Pharming is more technical and often more difficult to detect. The malicious actors hijack a Domain Name Server (DNS), the server that translates URLs from natural language into IP addresses. Then, when a user types in the website address, the DNS server redirects the user to a malicious website’s IP address that might look real.
How to identify pharming:
- Insecure website: Look for a website that is HTTP, not HTTPS.
- Website inconsistencies: Be aware of any inconsistencies that indicate a fake website, including mismatched colors, misspellings, or strange fonts.
9. Pop-up phishing
Although most people use pop-up blockers, pop-up phishing is still a risk. Malicious actors can place malicious code in the small notification boxes, called pop-ups, that show up when people go to websites. The newer version of pop-up phishing uses the web browser’s “notifications” feature. For example, when a person visits a website, the browser prompts the person with “www.thisisabadlifechoice.com wants to show notifications.” When the user clicks “Allow,” the pop-up installs malicious code.
How to identify pop-up phishing:
- Irregularities: Review for spelling errors or abnormal color schemes.
- Shift to full-screen mode: Malicious pop-ups can turn a browser to full-screen mode so any automatic change in screen size might be an indicator.
10. Clone phishing
Another targeted email phishing attack, clone phishing, leverages services that someone has previously used to trigger the adverse action. Malicious actors know most of the business applications that require people to click links as part of their daily activities. They will often engage in research to see what types of services an organization uses regularly then send targeted emails that appear to come from these services. For example, many organizations use DocuSign to send and receive electronic contracts, so malicious actors might create fake emails for this service.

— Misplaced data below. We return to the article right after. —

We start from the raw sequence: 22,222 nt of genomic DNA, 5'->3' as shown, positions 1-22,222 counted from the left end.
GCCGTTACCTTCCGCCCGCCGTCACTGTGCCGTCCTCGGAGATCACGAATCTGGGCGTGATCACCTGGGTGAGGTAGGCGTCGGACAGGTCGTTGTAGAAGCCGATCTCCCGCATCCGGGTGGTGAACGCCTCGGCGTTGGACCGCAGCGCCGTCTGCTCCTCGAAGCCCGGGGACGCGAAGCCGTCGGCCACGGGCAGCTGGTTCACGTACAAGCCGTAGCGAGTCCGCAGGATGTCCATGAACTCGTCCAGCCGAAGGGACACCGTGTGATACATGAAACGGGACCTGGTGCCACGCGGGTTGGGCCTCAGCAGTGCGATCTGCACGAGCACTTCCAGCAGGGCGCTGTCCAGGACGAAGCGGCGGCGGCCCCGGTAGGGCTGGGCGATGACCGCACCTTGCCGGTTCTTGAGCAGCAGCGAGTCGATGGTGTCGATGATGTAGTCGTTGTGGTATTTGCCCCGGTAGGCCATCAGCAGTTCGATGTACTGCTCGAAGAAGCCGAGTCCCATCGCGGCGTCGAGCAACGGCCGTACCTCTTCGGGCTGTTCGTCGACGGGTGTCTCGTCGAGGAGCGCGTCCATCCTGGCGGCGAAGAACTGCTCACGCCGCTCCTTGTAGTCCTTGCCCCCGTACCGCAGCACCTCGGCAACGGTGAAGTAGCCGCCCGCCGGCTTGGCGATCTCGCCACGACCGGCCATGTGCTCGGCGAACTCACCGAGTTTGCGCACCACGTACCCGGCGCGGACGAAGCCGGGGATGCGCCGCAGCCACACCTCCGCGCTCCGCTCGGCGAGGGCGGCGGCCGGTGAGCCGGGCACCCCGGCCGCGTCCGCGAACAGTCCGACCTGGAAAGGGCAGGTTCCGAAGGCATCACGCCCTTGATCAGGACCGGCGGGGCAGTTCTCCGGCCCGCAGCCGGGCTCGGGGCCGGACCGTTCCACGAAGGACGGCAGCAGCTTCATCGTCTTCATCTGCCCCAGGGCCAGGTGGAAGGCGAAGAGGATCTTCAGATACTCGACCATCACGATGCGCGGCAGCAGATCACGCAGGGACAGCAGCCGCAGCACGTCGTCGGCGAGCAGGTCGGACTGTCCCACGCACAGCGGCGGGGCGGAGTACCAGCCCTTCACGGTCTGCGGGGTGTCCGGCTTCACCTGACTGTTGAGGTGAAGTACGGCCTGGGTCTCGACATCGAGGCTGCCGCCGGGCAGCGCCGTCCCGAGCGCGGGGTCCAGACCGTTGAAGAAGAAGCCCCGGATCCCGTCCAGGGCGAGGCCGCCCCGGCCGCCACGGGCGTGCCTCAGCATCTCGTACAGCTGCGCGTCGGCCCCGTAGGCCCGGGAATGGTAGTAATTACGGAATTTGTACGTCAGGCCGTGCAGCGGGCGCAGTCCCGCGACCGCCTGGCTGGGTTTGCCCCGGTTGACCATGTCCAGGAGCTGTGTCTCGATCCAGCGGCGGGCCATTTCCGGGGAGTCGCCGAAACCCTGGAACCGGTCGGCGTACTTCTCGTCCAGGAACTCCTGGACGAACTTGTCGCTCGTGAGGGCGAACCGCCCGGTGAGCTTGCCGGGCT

How to identify clone phishing:
- Abnormal timing: Be wary of any unexpected email from a service provider, even one that is part of normal daily job function.
- Personal information: Look out for emails requesting personal information that the service provider never asks for.
11. Evil twin
An evil twin phishing attack uses a fake WiFi hotspot, often making it look legitimate, that might intercept data during transfer. If someone uses the fake hotspot, the malicious actors can engage in man-in-the-middle or eavesdropping attacks. This allows them to collect data like login credentials or sensitive information transferred across the connection.
How to identify an evil twin phishing attack:
- “Unsecure”: Be wary of any hotspot that triggers an “unsecure” warning on a device even if it looks familiar.
- Requires login: Any hotspot that normally does not require a login credential but suddenly prompts for one is suspicious.
12. Watering hole phishing
This phishing attack begins with malicious actors doing research around the websites a company’s employees visit often, then infecting the IP address with malicious code or downloads. These can be websites that provide industry news or third-party vendors’ websites. When the user visits the website, they download the malicious code.
How to identify watering hole phishing:
- Pay attention to browser alerts: If a browser indicates that a site might have malicious code, do not continue through to the website, even if it’s one normally used.
- Monitor firewall rules: Ensure that firewall rules are continuously updated and monitored to prevent inbound traffic from a compromised website.
Want to know how to protect your organization from phishing attack? check out this article.